2. They cast out many devils and healed many sick people
      1. the anointing with oil has certainly occupied many imaginative minds
      2. my own opinion? it was a symbol of the healing conferred upon the sick
      3. whatever it was, it was the power of God, not properties of the oil, which accomplished the healing!

CLOSE: While Mark tells us of the good they accomplished, I am relatively sure they also met with resistance along the way. But they did not let the good they could do be diminished by discouragement!

Cecil A. Hutson

08 April 2007

God's Plan of Salvation

You must hear the gospel and then understand and recognize that you are lost without Jesus Christ no matter who you are and no matter what your background is. The Bible tells us that “all have sinned, and come short of the glory of God.” (Romans 3:23) Before you can be saved, you must understand that you are lost and that the only way to be saved is by obedience to the gospel of Jesus Christ. (2 Thessalonians 1:8) Jesus said, “I am the way, the truth, and the life: no man cometh unto the Father, but by me.” (John 14:6) “Neither is there salvation in any other: for there is none other name under heaven given among men, whereby we must be saved.” (Acts 4:12)

You must believe and have faith in God because “without faith it is impossible to please him: for he that cometh to God must believe that he is, and that he is a rewarder of them that diligently seek him.” (Hebrews 11:6) But neither belief alone nor faith alone is sufficient to save. (James 2:19; James 2:24; Matthew 7:21)

You must repent of your sins. (Acts 3:19) But repentance alone is not enough. The so-called “Sinner’s Prayer” that you hear so much about today from denominational preachers does not appear anywhere in the Bible. Indeed, nowhere in the Bible was anyone ever told to pray the “Sinner’s Prayer” to be saved. By contrast, there are numerous examples showing that prayer alone does not save. Saul, for example, prayed following his meeting with Jesus on the road to Damascus (Acts 9:11), but Saul was still in his sins when Ananias met him three days later (Acts 22:16). Cornelius prayed to God always, and yet there was something else he needed to do to be saved (Acts 10:2, 6, 33, 48). If prayer alone did not save Saul or Cornelius, prayer alone will not save you. You must obey the gospel. (2 Thess. 1:8)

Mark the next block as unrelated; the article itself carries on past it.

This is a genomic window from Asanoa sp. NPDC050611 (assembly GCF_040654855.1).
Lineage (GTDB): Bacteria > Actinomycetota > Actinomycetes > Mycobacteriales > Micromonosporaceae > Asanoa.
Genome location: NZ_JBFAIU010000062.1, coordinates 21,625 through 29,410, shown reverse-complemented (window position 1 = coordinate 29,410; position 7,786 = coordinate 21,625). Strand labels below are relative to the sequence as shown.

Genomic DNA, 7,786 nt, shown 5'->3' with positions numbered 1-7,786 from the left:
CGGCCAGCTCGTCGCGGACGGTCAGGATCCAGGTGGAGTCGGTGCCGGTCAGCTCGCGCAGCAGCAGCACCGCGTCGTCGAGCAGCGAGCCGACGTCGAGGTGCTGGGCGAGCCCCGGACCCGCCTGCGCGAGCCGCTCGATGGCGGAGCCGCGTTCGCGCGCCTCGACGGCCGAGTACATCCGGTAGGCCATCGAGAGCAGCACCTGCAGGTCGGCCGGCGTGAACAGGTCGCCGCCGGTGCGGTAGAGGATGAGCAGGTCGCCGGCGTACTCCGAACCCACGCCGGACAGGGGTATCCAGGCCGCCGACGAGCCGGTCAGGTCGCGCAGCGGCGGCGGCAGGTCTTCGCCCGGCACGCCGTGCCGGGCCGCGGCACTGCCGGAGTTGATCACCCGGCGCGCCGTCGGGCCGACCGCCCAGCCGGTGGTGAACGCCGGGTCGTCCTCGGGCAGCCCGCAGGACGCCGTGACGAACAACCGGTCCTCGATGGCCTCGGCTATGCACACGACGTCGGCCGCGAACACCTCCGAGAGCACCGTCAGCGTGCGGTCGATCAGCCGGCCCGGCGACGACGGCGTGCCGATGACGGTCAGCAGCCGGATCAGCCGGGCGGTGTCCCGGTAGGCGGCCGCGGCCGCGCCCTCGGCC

You must confess that Jesus Christ is the Son of God. (Romans 10:9-10) Note that you do NOT need to make Jesus “Lord of your life.” Why? Because Jesus is already Lord of your life whether or not you have obeyed his gospel. Indeed, we obey him, not to make him Lord, but because he already is Lord. (Acts 2:36) Also, no one in the Bible was ever told to just “accept Jesus as your personal savior.” We must confess that Jesus is the Son of God, but, as with faith and repentance, confession alone does not save. (Matthew 7:21)

Having believed, repented, and confessed that Jesus is the Son of God, you must be baptized for the remission of your sins. (Acts 2:38) It is at this point (and not before) that your sins are forgiven. (Acts 22:16) It is impossible to proclaim the gospel of Jesus Christ without teaching the absolute necessity of baptism for salvation. (Acts 8:35-36; Romans 6:3-4; 1 Peter 3:21) Anyone who responds to the question in Acts 2:37 with an answer that contradicts Acts 2:38 is NOT proclaiming the gospel of Jesus Christ!

Once you are saved, God adds you to his church and writes your name in the Book of Life. (Acts 2:47; Philippians 4:3) To continue in God’s grace, you must continue to serve God faithfully until death. Unless they remain faithful, those who are in God’s grace will fall from grace, and those whose names are in the Book of Life will have their names blotted out of that book. (Revelation 2:10; Revelation 3:5; Galatians 5:4)